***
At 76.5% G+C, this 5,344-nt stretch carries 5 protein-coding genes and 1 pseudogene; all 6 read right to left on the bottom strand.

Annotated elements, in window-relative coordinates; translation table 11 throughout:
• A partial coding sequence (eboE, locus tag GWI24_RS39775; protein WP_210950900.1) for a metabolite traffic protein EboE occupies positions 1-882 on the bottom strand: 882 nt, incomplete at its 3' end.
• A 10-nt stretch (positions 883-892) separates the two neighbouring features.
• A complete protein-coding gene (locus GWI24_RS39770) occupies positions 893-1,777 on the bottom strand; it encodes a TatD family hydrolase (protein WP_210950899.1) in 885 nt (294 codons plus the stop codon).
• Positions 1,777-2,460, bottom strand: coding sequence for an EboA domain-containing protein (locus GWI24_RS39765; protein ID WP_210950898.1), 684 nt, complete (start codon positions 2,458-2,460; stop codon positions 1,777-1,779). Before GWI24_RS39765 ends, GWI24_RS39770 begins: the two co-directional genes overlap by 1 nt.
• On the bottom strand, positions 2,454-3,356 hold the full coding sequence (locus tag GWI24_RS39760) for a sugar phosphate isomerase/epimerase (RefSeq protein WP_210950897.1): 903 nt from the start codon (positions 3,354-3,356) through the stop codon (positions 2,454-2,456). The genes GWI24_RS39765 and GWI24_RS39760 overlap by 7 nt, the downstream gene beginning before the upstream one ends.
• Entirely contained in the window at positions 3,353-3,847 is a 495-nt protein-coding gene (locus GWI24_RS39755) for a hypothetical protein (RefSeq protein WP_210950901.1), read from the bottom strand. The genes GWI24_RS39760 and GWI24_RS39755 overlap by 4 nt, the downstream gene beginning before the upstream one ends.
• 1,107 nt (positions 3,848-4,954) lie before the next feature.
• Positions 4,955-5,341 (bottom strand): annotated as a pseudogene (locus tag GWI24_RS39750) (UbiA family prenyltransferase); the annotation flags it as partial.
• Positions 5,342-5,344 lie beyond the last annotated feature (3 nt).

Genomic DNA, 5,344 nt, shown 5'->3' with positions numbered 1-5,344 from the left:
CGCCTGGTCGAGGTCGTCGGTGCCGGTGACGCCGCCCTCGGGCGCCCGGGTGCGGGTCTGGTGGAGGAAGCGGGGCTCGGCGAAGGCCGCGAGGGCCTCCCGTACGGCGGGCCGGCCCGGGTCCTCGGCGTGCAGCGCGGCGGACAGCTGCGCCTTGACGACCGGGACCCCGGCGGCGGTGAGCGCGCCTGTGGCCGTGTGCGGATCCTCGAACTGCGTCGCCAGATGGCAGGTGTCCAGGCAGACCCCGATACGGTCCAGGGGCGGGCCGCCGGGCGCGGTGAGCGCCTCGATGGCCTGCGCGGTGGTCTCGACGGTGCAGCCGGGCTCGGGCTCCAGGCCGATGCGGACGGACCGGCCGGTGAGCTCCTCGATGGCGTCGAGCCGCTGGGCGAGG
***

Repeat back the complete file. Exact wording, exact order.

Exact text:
At 76.5% G+C, this 5,344-nt stretch carries 5 protein-coding genes and 1 pseudogene; all 6 read right to left on the bottom strand.

Annotated elements, in window-relative coordinates; translation table 11 throughout:
• A partial coding sequence (eboE, locus tag GWI24_RS39775; protein WP_210950900.1) for a metabolite traffic protein EboE occupies positions 1-882 on the bottom strand: 882 nt, incomplete at its 3' end.
• A 10-nt stretch (positions 883-892) separates the two neighbouring features.
• A complete protein-coding gene (locus GWI24_RS39770) occupies positions 893-1,777 on the bottom strand; it encodes a TatD family hydrolase (protein WP_210950899.1) in 885 nt (294 codons plus the stop codon).
• Positions 1,777-2,460, bottom strand: coding sequence for an EboA domain-containing protein (locus GWI24_RS39765; protein ID WP_210950898.1), 684 nt, complete (start codon positions 2,458-2,460; stop codon positions 1,777-1,779). Before GWI24_RS39765 ends, GWI24_RS39770 begins: the two co-directional genes overlap by 1 nt.
• On the bottom strand, positions 2,454-3,356 hold the full coding sequence (locus tag GWI24_RS39760) for a sugar phosphate isomerase/epimerase (RefSeq protein WP_210950897.1): 903 nt from the start codon (positions 3,354-3,356) through the stop codon (positions 2,454-2,456). The genes GWI24_RS39765 and GWI24_RS39760 overlap by 7 nt, the downstream gene beginning before the upstream one ends.
• Entirely contained in the window at positions 3,353-3,847 is a 495-nt protein-coding gene (locus GWI24_RS39755) for a hypothetical protein (RefSeq protein WP_210950901.1), read from the bottom strand. The genes GWI24_RS39760 and GWI24_RS39755 overlap by 4 nt, the downstream gene beginning before the upstream one ends.
• 1,107 nt (positions 3,848-4,954) lie before the next feature.
• Positions 4,955-5,341 (bottom strand): annotated as a pseudogene (locus tag GWI24_RS39750) (UbiA family prenyltransferase); the annotation flags it as partial.
• Positions 5,342-5,344 lie beyond the last annotated feature (3 nt).

Genomic DNA, 5,344 nt, shown 5'->3' with positions numbered 1-5,344 from the left:
CGCCTGGTCGAGGTCGTCGGTGCCGGTGACGCCGCCCTCGGGCGCCCGGGTGCGGGTCTGGTGGAGGAAGCGGGGCTCGGCGAAGGCCGCGAGGGCCTCCCGTACGGCGGGCCGGCCCGGGTCCTCGGCGTGCAGCGCGGCGGACAGCTGCGCCTTGACGACCGGGACCCCGGCGGCGGTGAGCGCGCCTGTGGCCGTGTGCGGATCCTCGAACTGCGTCGCCAGATGGCAGGTGTCCAGGCAGACCCCGATACGGTCCAGGGGCGGGCCGCCGGGCGCGGTGAGCGCCTCGATGGCCTGCGCGGTGGTCTCGACGGTGCAGCCGGGCTCGGGCTCCAGGCCGATGCGGACGGACCGGCCGGTGAGCTCCTCGATGGCGTCGAGCCGCTGGGCGAGG